Johnny Spillane yesterday became the first American to win a gold medal at the Nordic world championships, drawing inspiration from a diabetic teammate's strong performance a week earlier.
Spillane captured the Nordic combined sprint in Val di Fiemme, Italy, to give the United States its first world championship medal since cross-country skiing pioneer Bill Koch earned a bronze in 1982.
Among the women, Russians Olga Savialova and Elena Burukina finished 1-2 in the 30K freestyle cross-country race. Savialova won her first major title.
In the ski jump, Poland's Adam Malysz retained his normal-hill title. Norway's Tommy Ingebrigtsen was second and Japan's Noriaki Kasai was third. Alan Alborn of the United States finished 29th.
Spillane was followed by Ronny Ackermann of Germany and Felix Gottwald of Austria. The American erased a 28-second deficit at the start of the sprint, moved into a tie for fourth place and broke away from the leading group in the final meters.
"I just wanted to go out there and lay it on the line," Spillane said. "I knew there was a chance of a medal, but I wasn't expecting victory."
Spillane was buoyed by Kris Freeman's fourth-place finish in a 15K race last Saturday. Freeman, a diabetic who recently overcame a painful muscular condition, stunned many of the top cross-country skiers by leading the first leg of a relay Tuesday.
"His result really fired us up to do well," Spillane said.
Spillane followed his jump of 124 meters with a strong effort in the sprint. Celebrating wildly as he crossed the line, Spillane beat Ackermann and Gottwald by 1.3 seconds.
Savialova, third in the 15K classical and 10K skiathon, was timed in 1 hour 14 minutes 29.8 seconds -- 15.3 seconds faster than Burukina. Estonia's Kristina Smigun finished third, 26.9 seconds back. American Aubrey Smith was 39th.
* FIGURE SKATING: Irina Slutskaya channeled annoyance into accomplishment, moving into first place at the Grand Prix Final in St. Petersburg, with a skillful free skate after trailing Sasha Cohen in the short program.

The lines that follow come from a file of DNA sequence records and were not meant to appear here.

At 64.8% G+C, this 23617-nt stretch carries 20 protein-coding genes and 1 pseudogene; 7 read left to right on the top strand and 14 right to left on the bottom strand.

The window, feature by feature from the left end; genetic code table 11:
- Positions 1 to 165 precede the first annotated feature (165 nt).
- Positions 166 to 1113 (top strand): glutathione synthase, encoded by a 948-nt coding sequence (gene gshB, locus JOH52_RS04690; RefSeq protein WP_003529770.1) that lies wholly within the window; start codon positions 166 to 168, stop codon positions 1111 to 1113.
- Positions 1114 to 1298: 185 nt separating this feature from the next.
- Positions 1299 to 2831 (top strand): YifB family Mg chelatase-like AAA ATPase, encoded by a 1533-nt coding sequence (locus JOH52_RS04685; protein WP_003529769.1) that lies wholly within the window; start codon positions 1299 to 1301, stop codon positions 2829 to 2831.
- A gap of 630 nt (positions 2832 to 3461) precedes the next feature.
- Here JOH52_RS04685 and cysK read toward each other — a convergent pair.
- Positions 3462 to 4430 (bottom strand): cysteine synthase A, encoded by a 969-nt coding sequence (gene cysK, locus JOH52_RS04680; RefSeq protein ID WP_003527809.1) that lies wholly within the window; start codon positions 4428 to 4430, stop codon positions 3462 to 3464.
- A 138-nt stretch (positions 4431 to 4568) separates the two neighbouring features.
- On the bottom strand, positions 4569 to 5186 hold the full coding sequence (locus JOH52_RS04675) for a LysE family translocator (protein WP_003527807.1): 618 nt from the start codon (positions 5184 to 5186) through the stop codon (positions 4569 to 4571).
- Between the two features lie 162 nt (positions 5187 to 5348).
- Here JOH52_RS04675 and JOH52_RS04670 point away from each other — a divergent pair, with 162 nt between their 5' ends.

"I stepped onto the ice angry," the Russian world champion said. "You have to be able to engage yourself."
The first day of the Grand Prix Final presents particular concentration problems because it's a grind -- there's a short program and a free skate. This year was the first time Cohen had gone through this gauntlet, and she may have overestimated her stamina.
Her free skate was top-loaded with jumps at the beginning -- five, including two combinations, in the first two minutes. After the initial flurry of clean jumps, she fell on a triple loop.
"It's been a learning experience," Cohen said.
Slutskaya, more experienced at Grand Prix demands, paced her free skate more evenly and managed a triple-double-double combination to earn marks of 5.9 for technical merit and 6.0 for presentation. But even she felt worn out afterward.
"I've been on the ice five times today," she sighed, referring to practice and performance.
Viktoria Volchkova of Russia was third after the first free skate. The second free skate is today and counts for 50 percent of the score, but Volchkova could win only if Cohen and Slutskaya fail abysmally.
Russia's Evgeny Plushenko also was conserving his energy, skipping the last jump of his planned quad toe-triple toe-triple loop opening combination. He also was off-balance on his usually reliable triple lutz, but remained in first place.
"Absolutely, it's difficult," he said, referring to the two-program day. "And it's the end of the season, everyone's tired."
Countrymen Ilia Klimkin and Alexander Abt were second and third.
* ALPINE SKIING: Renate Goetschl of Austria won a World Cup super giant slalom in Innsbruck, Austria, a victory that could help erase doubts about her skiing following a knee injury a year ago.
Carole Montillet of France was second and Alexandra Meissnitzer of Austria was third. Austrians captured four of the top six places.
For the United States, Jonna Mendes was eighth and Kirsten Clark finished 20th. Caroline Lalive was 21st and Libby Ludlow was 26th.
Goetschl covered the Patscherkofel course in 1 minute 26.18 seconds, edging Montillet by 0.03 seconds.